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Banning Crypto Is Like Banning Internet in Russia, Finance Minister Says Amid Differences With Central Bank


Banning Crypto Is Like Banning Internet in Russia, Finance Minister Says Amid Differences With Central Bank

It’s impossible to ban cryptocurrencies in Russia, the country’s minister of finance has stated in his first comments on his department’s latest disagreements with the Russian monetary authority. The two institutions are reportedly failing to reach consensus on crypto regulation but the treasury intends to submit draft legislation despite their differences.

Disagreements on Future of Cryptocurrencies Persist Between Finance Ministry and Bank of Russia

A meeting between the Central Bank of Russia (CBR) Governor Elvira Nabiullina, Russian Finance Minister Anton Siluanov, and Deputy Prime Minister Dmitry Grigorenko — devoted to adopting a common approach to the regulation of cryptocurrencies — has failed to produce the desired results, domestic and foreign media unveiled this week.

According to a report by Bloomberg, quoting knowledgeable sources, the participants have not reached a consensus on Russia’s future policy regarding the crypto space, but merely formalized their disagreements, despite President Putin’s call. The only common ground so far has been the shared position to prohibit the use of bitcoin and the like as a means of payment.

In January, Bank of Russia proposed a blanket ban on operations such as issuance, exchange, and mining of cryptocurrencies, citing threats to financial stability and investors. However, the federal government has sided with the treasury department’s view that most crypto activities should be legalized and regulated, under strict rules, rather than banned completely, an announcement published on Feb. 8 indicated.

As cryptocurrencies are quite volatile, the ministry thinks it’s necessary to restrict access to these assets for non-qualified investors, suggesting a limit of 50,000 rubles (approx. $650). At the same time, Minfin wants to make them attractive for other investors, according to Siluanov, and considers “controllable” all risks highlighted by the CBR. Commenting on the discord, quoted by Forbes and Reuters, the finance minister stated:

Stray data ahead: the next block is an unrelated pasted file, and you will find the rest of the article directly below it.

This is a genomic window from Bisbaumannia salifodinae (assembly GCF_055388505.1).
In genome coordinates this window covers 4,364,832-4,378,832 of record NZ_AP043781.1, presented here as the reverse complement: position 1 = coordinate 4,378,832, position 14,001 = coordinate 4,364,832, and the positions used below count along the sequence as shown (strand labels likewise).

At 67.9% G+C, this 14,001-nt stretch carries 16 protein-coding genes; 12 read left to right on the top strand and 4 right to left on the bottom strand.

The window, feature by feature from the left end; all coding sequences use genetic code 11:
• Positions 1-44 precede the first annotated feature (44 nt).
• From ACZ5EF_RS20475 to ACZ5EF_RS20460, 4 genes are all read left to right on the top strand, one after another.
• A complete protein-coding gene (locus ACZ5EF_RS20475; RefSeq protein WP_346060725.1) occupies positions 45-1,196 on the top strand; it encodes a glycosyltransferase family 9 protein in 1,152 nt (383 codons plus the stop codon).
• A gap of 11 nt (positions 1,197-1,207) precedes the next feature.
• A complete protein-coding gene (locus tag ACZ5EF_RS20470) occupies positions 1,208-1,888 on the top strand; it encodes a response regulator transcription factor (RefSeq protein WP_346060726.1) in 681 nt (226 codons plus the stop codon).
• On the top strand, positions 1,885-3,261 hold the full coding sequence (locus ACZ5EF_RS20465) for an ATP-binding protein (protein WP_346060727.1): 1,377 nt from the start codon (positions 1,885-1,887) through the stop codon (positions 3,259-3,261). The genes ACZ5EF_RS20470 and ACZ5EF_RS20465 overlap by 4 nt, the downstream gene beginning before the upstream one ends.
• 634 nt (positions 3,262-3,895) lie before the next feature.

The Central Bank wants to ban cryptocurrencies, arguing that this creates risks, primarily for citizens, can “infect” financial institutions, banks and create an opaque settlement market. It’s the same as banning the internet, which is impossible… We don’t use the methods that China uses.

Earlier this month, Russian media reported that Dmitry Grigorenko has instructed the finance ministry and the central bank to draft new crypto legislation together and present it by Feb. 18. In case the disagreements with the CBR persist, the ministry plans to submit to the government a package of bills along with a table listing the differences, Finmarket reported on Wednesday.

Any delay would hinder the development of the crypto sector and lead it into the shadows, Siluanov warned, speaking to reporters. He added that the Ministry of Finance is aware of the active development of this market and recognizes the need for its regulation in the Russian Federation. Quoted by Tass, his deputy Alexei Moiseev said that the draft law will be prepared by the said date.

Meanwhile, another report by the Russian edition of Forbes revealed that Bank of Russia has proposed a different set of amendments to the current Russian legislation in the field. The regulator wants to incorporate a ban on the circulation of cryptocurrencies into the law “On Digital Financial Assets” which went into force in January 2021, only partially regulating crypto-related matters.

Do you expect Russian government institutions to eventually reach an agreement on the future of cryptocurrencies? Share your thoughts on the subject in the comments section below.

Lubomir Tassev

Lubomir Tassev is a journalist from tech-savvy Eastern Europe who likes Hitchens’s quote: “Being a writer is what I am, rather than what I do.” Besides crypto, blockchain and fintech, international politics and economics are two other sources of inspiration.

Image Credits: Shutterstock, Pixabay, Wiki Commons

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